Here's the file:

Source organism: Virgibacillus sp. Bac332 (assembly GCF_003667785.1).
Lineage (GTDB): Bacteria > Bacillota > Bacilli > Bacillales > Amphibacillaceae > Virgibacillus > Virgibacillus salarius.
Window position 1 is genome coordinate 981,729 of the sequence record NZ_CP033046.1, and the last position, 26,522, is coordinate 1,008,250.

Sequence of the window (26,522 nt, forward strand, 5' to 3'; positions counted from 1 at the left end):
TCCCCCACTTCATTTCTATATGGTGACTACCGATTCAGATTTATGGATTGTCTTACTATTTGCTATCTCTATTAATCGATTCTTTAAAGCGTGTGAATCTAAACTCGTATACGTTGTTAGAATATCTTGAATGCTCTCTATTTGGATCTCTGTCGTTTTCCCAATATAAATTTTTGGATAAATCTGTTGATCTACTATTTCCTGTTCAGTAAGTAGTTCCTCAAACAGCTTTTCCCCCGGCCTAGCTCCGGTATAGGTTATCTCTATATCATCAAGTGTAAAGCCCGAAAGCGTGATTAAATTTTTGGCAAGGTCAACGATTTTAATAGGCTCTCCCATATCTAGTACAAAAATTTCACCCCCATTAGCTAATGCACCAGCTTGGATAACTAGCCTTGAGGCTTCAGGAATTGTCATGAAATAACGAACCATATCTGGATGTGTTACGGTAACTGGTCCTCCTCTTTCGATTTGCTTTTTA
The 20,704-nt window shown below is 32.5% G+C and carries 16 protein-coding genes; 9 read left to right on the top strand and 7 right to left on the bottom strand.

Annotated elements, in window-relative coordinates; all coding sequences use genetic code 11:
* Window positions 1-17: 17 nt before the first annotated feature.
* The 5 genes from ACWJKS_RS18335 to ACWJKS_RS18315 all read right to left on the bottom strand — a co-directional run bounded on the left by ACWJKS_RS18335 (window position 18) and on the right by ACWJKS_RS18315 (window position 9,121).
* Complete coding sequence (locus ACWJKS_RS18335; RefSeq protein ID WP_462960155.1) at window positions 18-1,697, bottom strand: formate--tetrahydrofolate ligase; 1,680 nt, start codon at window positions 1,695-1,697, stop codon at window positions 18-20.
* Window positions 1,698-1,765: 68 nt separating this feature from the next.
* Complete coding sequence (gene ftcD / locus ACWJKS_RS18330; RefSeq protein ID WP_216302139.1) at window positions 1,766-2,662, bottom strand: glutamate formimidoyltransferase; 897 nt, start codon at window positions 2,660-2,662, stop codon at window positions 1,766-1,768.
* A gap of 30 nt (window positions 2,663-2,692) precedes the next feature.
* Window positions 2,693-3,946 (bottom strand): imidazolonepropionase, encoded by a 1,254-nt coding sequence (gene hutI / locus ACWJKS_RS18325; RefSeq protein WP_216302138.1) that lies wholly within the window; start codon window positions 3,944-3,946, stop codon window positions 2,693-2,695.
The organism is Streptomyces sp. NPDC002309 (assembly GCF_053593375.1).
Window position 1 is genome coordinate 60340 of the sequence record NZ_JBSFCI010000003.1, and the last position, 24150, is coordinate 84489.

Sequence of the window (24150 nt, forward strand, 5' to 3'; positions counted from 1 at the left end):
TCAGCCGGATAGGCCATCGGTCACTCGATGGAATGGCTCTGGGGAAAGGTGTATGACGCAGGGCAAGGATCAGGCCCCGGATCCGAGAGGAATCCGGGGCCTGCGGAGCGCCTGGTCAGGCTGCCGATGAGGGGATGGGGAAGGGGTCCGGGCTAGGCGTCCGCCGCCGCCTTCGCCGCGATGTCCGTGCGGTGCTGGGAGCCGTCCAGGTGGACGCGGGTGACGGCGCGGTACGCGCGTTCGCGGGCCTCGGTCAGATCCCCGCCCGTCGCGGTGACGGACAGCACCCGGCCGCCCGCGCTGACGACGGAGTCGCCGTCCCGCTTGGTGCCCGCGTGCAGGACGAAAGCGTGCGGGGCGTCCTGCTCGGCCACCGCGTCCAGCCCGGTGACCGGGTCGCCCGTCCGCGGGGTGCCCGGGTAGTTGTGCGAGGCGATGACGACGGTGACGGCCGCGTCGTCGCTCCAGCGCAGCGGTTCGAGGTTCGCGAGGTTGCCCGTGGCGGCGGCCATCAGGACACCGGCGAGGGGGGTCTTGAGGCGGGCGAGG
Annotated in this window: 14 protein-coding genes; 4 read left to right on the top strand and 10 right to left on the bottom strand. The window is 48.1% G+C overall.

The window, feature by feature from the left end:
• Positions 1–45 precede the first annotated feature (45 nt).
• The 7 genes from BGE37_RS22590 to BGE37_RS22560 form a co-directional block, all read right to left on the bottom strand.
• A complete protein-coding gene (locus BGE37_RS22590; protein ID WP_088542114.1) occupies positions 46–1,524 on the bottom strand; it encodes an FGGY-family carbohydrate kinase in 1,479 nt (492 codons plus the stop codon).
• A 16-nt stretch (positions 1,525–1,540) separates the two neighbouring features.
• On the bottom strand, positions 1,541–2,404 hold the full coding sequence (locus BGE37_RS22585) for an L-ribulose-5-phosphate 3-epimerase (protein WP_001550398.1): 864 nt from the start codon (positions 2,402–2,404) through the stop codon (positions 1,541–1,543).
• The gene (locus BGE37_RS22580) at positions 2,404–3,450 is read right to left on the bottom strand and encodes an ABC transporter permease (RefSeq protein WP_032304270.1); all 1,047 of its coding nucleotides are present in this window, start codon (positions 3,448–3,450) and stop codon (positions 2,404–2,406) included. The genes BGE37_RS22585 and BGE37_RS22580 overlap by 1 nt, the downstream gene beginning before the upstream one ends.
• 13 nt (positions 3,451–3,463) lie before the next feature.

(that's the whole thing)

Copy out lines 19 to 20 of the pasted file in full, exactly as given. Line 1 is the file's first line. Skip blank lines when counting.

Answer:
Annotated in this window: 14 protein-coding genes; 4 read left to right on the top strand and 10 right to left on the bottom strand. The window is 48.1% G+C overall.

The window, feature by feature from the left end: